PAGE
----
Of course, clients who turned 72 in 2022 should consider taking RMDs by the end of 2022 even if they can wait until April to avoid taking two distributions in 2023. And don’t forget to use the updated RMD tables!

Another easy last-minute strategy for clients pushed into a higher tax bracket is to save more in their 401(k). RICP co-director Prunier points out that having an employer take out a large plan contribution by the end of the year is an “especially valuable tax planning strategy if your client’s long-range retirement plan indicates that their marginal tax rate in retirement will likely be the same (or lower) as the lower income tax bracket that they could possibly drop into this year.”

The essence of asset location in qualified accounts is relative marginal taxation today and when the money is withdrawn from the account in the future. Higher marginal tax rates favor traditional qualified accounts such as 401(k)s and traditional IRAs.

Roth Recharacterization

Higher future tax rates favor Roth. Workers can still recharacterize their Roth contributions in their workplace Roth as pretax contributions, Prunier says. “Don’t be confused on this point: although Roth conversions can no longer be recharacterized, there is no such restriction on recharacterizing Roth contributions,” he notes.

Recharacterization is particularly attractive now because stocks and bond values are lower than they were at the beginning of the year. This means that “you are buying out your silent partner (Uncle Sam) at a depressed price.”

Planning Ahead

Small-business owners can have greater flexibility when it comes to adjusting taxable income in 2022. Associate professor of taxation Sophia Duffy notes that business owners can “lower taxable income for the year by prepaying certain business expenses for the next calendar year and taking advantage of special tax benefits such as accelerated depreciation and business expenses that qualify for deduction under section 179.”

With a client age 63 or older by the year-end, consider projecting the brackets of the Medicare income-related monthly adjusted amount, or surcharge added to Part B and Part D premiums, two years into the future.

If you lower the client’s IRMAA bracket by decreasing adjusted gross income this year, start thinking about ways to lower the adjusted gross income today. For example, Prunier suggests maximizing health savings account, or HSA, contributions this year or increasing pretax workplace or IRA contributions (or recharacterizing workplace Roths as a traditional contribution).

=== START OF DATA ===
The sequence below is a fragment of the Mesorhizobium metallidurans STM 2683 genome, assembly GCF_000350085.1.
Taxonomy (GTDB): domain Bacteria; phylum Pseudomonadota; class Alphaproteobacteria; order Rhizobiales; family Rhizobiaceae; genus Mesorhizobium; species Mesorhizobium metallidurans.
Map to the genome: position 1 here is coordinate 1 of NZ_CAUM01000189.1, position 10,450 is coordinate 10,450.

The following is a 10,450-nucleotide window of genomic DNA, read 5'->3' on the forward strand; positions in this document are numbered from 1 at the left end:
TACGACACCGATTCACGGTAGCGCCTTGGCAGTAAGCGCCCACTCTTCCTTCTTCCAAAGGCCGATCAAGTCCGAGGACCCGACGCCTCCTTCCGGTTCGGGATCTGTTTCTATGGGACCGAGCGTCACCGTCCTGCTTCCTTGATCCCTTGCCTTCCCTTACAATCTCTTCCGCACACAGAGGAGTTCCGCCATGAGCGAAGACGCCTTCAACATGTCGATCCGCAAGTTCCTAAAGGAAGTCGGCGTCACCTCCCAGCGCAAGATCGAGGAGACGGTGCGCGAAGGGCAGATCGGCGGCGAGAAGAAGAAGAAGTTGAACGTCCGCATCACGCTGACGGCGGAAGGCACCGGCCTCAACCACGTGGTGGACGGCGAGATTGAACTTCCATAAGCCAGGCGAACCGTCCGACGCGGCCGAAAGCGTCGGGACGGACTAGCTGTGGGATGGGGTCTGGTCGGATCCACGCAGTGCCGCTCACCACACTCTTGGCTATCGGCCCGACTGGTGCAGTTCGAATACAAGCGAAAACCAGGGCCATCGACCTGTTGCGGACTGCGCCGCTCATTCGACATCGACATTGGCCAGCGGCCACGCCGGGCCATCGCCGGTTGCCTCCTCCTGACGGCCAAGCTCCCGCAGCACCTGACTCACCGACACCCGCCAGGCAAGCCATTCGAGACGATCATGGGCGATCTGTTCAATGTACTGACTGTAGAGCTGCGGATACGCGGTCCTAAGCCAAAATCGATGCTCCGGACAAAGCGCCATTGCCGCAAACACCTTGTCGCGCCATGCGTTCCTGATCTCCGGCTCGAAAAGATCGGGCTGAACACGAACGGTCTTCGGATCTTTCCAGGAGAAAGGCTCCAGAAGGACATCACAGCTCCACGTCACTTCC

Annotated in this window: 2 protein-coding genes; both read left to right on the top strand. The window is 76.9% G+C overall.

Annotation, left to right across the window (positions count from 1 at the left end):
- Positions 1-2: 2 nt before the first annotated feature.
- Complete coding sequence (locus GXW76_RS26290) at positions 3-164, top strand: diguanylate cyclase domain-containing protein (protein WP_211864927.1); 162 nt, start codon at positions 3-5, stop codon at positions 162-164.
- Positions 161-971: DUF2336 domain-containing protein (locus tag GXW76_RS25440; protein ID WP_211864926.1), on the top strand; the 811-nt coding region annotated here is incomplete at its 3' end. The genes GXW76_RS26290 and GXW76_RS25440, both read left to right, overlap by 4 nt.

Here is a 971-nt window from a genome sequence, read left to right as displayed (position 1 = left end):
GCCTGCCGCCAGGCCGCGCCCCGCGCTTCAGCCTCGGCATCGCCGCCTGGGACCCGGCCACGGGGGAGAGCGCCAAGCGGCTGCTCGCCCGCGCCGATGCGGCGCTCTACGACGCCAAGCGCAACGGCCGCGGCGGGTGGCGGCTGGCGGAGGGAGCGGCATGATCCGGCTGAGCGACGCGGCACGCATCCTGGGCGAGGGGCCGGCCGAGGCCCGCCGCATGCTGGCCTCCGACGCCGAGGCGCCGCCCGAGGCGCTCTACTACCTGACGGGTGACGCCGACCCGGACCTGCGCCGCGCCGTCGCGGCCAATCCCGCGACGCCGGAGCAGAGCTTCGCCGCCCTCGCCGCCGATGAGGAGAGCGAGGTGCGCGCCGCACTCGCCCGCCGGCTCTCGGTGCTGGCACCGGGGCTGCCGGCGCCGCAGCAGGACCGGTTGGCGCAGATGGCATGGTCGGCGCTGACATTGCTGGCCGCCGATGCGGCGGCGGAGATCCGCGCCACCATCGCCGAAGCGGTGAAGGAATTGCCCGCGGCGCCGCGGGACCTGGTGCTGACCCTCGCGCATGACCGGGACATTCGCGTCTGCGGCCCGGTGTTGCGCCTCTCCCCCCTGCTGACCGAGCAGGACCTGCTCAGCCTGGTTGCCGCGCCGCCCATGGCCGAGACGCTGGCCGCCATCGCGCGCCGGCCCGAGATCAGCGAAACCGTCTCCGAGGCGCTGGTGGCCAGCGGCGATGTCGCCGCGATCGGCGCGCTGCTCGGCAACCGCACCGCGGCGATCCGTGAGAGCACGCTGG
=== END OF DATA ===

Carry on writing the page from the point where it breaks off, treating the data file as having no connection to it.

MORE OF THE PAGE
Prunier also advises financial professionals to estimate federal and state tax returns for the new year at the beginning of 2023 in order to to explore strategies that can be implemented at the beginning of the year. For example, clients who will be subject to RMDs, especially if this is the year that the client turns 72, should consider taking them in January.

Why? “This action could prevent potentially adverse interactions between RMDs and partial Roth conversions that might occur later in the year,” he explained.

The first funds distributed from an IRA when RMDs are required are legally considered RMD funds. That means they aren’t rollover eligible — “if a client subject to RMDs makes a Roth conversion as their very first financial action of the year (accomplished in January), they have inadvertently converted their RMD dollars into a Roth account. That’s not good!” says Prunier.

Don’t Let a New Year Go to Waste

The new year can also be a great opportunity to revisit your retirement savings rate. Of course, all clients should be taking advantage of employer match opportunities that are essentially free money.

Our research shows that today’s lower expected real return environment will increase optimal savings rates significantly for higher-income workers — up to 20% of income if they don’t start saving until age 35. For higher-income workers, it makes sense to maximize 401(k) savings and look for ways to efficiently increase non-qualified investments.

Finally, behavioral research suggests that milestones such as the end of a calendar year can be a good time to address important goals that would otherwise go by the wayside.

Assistant professor and Chartered Life Underwriter director David Pierce refers to “December planning” as the “turn of the calendar” month, meaning “we should always go into the new year having reviewed/updated beneficiary designations on retirement accounts and insurance contracts as well as updating trust beneficiaries and all related estate planning.”

Of course, this goes for both clients and financial advisors. Use the new year as an opportunity to take care of important loose ends and to establish new habits that will help you accomplish professional goals in 2023.


© 2024 ALM Global, LLC, All Rights Reserved. Request academic re-use from All other uses, submit a request to [email protected]. For more information visit Asset & Logo Licensing.